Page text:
Robert Hart on True Humility
In 1976, when I was eighteen and voting for the first time, a friend of mine the same age told me to vote for Jerry Brown because “if he is President, he won’t live in the White House. He’ll just be a regular guy.” That seemed wrong to me then, and at my current age I see that it is because Mr. Brown was letting his own self-importance diminish the dignity of the office he sought.
Oh yes, his seemed like down-to-earth, “regular guy” humility. But it was a statement of egotism beyond simple pride or vanity. Mr. Brown was making himself more important than the office of President of the United States, to the point where he would change the customs and traditions of the American people. Not respecting the people or honoring those who had served before him, he would belittle the office itself.
How much worse is it, then, when one is speaking of a higher and nobler office than the Presidency? Yet a kind of priest exists who does this very thing. “You don’t have to call me Father. All my friends call me Skip.” This is said with the characteristic humility of which he is characteristically proud.
A Regular Guy
Yes, he is just a regular guy and is always very quick to say so. It was this sort who once inflicted clown Masses on innocent people. It is terrible conceit to pretend that one is being very lowly by putting down his office rather than by humbling himself. In sermons and conversations he will remind everyone just how much he really is only a regular guy. He will downplay the significance of theological education and of ordination.
He lets them know that the office he holds does not make him all that special—the office, that is. His “humility” extends to reminding the people that he is not any smarter or holier than they are, whether they need such reminding or not. By this he means, by all that can be observed of his actions, that he has no special calling or authority by virtue of ordination to the sacred ministry.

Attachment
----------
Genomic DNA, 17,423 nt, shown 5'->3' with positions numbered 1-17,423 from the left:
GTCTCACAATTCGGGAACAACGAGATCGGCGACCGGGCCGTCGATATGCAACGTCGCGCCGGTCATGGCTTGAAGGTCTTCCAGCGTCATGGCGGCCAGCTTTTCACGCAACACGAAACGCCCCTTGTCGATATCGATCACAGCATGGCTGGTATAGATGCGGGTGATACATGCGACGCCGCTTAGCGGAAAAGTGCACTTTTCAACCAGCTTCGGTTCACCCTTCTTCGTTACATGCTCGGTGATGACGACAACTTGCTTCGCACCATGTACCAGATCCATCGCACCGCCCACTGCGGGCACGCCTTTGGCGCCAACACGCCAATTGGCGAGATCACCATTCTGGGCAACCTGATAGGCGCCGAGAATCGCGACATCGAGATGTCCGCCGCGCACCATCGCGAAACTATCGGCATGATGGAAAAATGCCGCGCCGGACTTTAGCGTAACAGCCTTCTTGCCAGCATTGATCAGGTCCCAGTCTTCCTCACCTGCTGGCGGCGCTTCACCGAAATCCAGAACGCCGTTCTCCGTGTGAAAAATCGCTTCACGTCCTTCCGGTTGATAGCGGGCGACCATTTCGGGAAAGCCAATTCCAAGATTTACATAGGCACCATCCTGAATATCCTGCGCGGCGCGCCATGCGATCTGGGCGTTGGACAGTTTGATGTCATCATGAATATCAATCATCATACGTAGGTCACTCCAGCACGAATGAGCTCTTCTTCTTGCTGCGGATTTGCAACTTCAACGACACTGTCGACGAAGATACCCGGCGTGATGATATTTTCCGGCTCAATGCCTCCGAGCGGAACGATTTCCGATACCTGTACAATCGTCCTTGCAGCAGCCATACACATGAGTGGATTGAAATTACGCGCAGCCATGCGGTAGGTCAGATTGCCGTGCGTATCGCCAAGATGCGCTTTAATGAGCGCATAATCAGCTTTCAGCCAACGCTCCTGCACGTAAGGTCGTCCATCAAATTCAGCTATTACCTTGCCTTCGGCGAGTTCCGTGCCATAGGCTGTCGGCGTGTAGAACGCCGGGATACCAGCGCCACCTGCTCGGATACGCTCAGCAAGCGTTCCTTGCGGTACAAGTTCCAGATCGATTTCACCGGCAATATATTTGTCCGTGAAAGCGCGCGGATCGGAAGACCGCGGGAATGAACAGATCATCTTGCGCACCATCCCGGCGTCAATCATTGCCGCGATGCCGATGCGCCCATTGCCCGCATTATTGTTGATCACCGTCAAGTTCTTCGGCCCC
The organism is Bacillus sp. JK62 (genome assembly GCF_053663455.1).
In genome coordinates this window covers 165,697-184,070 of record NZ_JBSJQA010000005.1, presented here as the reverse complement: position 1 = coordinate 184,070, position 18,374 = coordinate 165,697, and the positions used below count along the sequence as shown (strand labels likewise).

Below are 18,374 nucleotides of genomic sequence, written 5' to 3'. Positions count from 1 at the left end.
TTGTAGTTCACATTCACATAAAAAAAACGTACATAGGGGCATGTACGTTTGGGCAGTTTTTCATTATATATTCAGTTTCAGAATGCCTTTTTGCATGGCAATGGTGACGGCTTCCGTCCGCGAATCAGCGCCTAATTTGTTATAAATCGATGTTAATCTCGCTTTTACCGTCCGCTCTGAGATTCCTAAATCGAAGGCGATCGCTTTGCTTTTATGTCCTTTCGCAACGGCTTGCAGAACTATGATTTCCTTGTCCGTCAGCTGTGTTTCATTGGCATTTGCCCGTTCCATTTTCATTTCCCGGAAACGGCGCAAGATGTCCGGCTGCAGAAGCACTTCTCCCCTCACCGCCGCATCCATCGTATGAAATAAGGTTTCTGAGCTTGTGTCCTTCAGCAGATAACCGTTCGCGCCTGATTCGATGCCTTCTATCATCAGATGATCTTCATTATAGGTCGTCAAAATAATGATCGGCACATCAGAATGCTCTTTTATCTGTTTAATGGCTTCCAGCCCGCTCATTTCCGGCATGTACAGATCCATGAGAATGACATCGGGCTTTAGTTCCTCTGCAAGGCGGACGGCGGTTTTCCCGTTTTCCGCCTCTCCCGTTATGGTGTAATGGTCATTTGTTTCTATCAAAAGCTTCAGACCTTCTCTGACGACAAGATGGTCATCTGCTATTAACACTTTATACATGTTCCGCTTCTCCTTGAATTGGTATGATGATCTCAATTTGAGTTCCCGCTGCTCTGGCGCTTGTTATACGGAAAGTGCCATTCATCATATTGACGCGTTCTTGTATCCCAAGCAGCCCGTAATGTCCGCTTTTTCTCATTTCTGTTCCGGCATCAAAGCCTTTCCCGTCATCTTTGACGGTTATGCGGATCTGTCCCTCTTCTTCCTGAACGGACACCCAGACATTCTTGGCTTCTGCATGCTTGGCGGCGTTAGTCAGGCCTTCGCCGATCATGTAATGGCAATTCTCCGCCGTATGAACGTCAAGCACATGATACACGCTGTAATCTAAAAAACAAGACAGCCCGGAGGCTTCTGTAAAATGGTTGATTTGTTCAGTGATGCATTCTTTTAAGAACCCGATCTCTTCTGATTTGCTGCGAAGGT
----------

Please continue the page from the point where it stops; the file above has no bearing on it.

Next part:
Perhaps this seems at first glance like the real article, genuine humility, so much so that in the minds of some people, he deserves canonization for it. To them he is St. Skip, and they will not hear a bad word about him.
There can be no genuine “in your face” humility, because true humility requires that one take the attitude of a servant. We cannot help but think of the great Christological passage in St. Paul’s Epistle to the Philippians, and that he began the passage with the words, “Let this mind be in you, which was also in Christ Jesus.” The humility of a servant, in the Christian mind, is not self-centered and abrasive, but obedient to the Father’s will; and it includes the death of the cross.
On the other hand, the conceited version of “humility” is a challenge, by which a man hopes to assert himself in a contest of who can be the greatest at being the least. And in true 1960s style, anyone who can win that contest will have succeeded in toppling the powers that be, redesigning the social order, and becoming great at being insignificant.
So we must ask just what St. Skip is really doing by humbling the ministry and thereby exalting himself. What he is doing is promoting egalitarianism and diminishing Christ. He reverses John the Baptist’s statement and says (by his actions and sometimes in his words), “He must decrease, and I must increase. I’m the one in touch with the feelings and needs of today.”